Subcontracting involves the replacement of employment contracts  in the firm with commercial contracts with external firms supplying specialized inputs. This approach  is widely used in industries  facing volatile market conditions, such as construction, where workers move from one contract  to the next or are laid off until the firm obtains another order. They are also frequently used in industries that rely heavily on project work, as in the cultural  sector (e.g., performing  arts, film production,   writing,  and  publishing).  In  these industries,  many firms can meet fluctuating  demand best by outsourcing  activities to specialized organizations and individuals that can supply them at the time when they are needed, while retaining in-house those activities that focus on their core business.

Temporary employment refers to the use of workers hired for a fixed term. These include workers provided by temporary  help service agencies, limited-duration hires, and call-ins. In many countries, temporary workers (often referred to also as contingent  workers) have comprised  one of the fastest growing labor force segments. It would be wrong to view contingent  workers primarily as low skilled. Contingent  workers include professionals such as engineers, teachers, nurses, and orchestra directors. Many of these temporary workers are highly paid, and there is some evidence that many of them view their temporary employment as voluntary rather  than imposed by the state of the labor market. Temporary status may also lead to permanent employment, if the firm uses the arrangement as a recruitment device to observe the worker’s qualifications and commitment until a decision is made whether to offer long-term employment.

Research typically explains the use of subcontracted  and temporary  labor in terms  of the advantages contingent  employment  arrangements produce for the  employer  in terms  of flexible staffing, cost savings, obtaining  expertise,  and  a variety of other benefits.  One  may  distinguish  between  numerical and  functional   staffing  flexibility. Numerical   flexibility refers to the ability to adjust staffing levels to changes in market conditions  more easily than what is possible with permanent staff who are protected by government  regulations  regarding hiring and firing and who expect employment  stability. Functional flexibility contributes required  skills to the firm that are costly to develop in-house,  especially if they are used only sporadically or are difficult to monitor  by the employer because control over the use of skills lies with the worker. Drawing workers from the external labor market  also provides  the  firm with cost flexibility to the extent  that  it can economize  on fringe benefits and social insurance payments. And the use of independent contractors allows the firm to provide a broad range of specialized products  without incurring the risks from large investments  in recruitment, skill training, and labor monitoring.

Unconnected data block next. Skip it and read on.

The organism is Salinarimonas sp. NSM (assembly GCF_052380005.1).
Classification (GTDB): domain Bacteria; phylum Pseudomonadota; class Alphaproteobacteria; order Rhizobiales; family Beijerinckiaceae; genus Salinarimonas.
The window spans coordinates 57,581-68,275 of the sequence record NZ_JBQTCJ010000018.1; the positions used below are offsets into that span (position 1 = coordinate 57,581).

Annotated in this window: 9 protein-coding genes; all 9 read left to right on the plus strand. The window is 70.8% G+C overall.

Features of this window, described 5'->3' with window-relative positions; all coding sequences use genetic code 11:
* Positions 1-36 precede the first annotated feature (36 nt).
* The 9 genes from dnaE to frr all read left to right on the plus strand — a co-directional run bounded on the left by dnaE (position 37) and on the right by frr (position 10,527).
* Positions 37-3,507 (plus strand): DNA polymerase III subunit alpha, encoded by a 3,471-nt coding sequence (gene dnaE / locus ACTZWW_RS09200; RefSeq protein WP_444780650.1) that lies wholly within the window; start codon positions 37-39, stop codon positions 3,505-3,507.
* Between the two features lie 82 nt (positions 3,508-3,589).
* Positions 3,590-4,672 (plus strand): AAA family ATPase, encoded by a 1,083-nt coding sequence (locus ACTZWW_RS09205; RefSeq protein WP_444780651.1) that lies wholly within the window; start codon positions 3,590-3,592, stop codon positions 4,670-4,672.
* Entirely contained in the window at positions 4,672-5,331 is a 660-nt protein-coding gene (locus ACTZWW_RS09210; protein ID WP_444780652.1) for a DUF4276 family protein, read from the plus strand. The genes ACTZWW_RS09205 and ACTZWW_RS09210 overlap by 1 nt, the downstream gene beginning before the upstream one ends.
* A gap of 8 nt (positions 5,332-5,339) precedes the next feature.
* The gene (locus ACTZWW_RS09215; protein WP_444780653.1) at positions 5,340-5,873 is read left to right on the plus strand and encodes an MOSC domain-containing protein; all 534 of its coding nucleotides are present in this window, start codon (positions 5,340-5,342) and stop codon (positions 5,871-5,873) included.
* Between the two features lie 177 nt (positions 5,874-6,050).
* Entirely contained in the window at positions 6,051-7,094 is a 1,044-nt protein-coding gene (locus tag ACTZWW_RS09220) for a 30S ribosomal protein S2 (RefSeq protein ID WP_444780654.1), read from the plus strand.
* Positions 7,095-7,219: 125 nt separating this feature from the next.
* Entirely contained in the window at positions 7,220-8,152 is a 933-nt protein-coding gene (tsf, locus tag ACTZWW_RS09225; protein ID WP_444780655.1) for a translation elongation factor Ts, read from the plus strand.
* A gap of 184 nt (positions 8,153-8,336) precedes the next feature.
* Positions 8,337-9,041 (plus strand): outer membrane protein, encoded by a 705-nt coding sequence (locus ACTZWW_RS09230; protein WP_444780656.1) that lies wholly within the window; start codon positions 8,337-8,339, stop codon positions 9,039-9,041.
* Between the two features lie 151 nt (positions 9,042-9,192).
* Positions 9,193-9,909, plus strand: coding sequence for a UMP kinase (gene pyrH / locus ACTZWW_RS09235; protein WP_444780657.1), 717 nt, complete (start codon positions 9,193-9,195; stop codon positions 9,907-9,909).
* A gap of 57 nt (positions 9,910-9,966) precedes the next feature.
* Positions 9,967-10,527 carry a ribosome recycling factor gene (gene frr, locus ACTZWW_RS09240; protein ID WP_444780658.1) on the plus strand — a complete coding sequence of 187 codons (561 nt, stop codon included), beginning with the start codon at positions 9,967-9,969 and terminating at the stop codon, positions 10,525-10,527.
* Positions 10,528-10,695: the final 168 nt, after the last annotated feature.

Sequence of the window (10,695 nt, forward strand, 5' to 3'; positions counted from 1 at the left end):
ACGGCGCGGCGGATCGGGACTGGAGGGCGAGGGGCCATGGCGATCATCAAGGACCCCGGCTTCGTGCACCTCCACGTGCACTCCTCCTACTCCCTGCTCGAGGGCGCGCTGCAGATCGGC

When  are firms most  likely to externalize  labor? The use of temporary  workers is certainly not a new phenomenon. Employers  have long organized  production  around  fixed-term (and part-time)  positions in order to cope with fluctuating market demand, as in retail and the hospitality industry. What appears to be new is the extent to which firms rely on contingent workers to hold down labor costs. It would also be too simple to argue that firms draw (more) extensively on external labor markets only because high(er) levels of uncertainty  in product  markets  require  a strong(er) concern for containing labor costs. A focus on market uncertainty  and labor costs is in many cases too narrow. While  the  employment  of contingent  workers may help to contain  labor costs, organizational  factors and job factors may reduce these cost savings.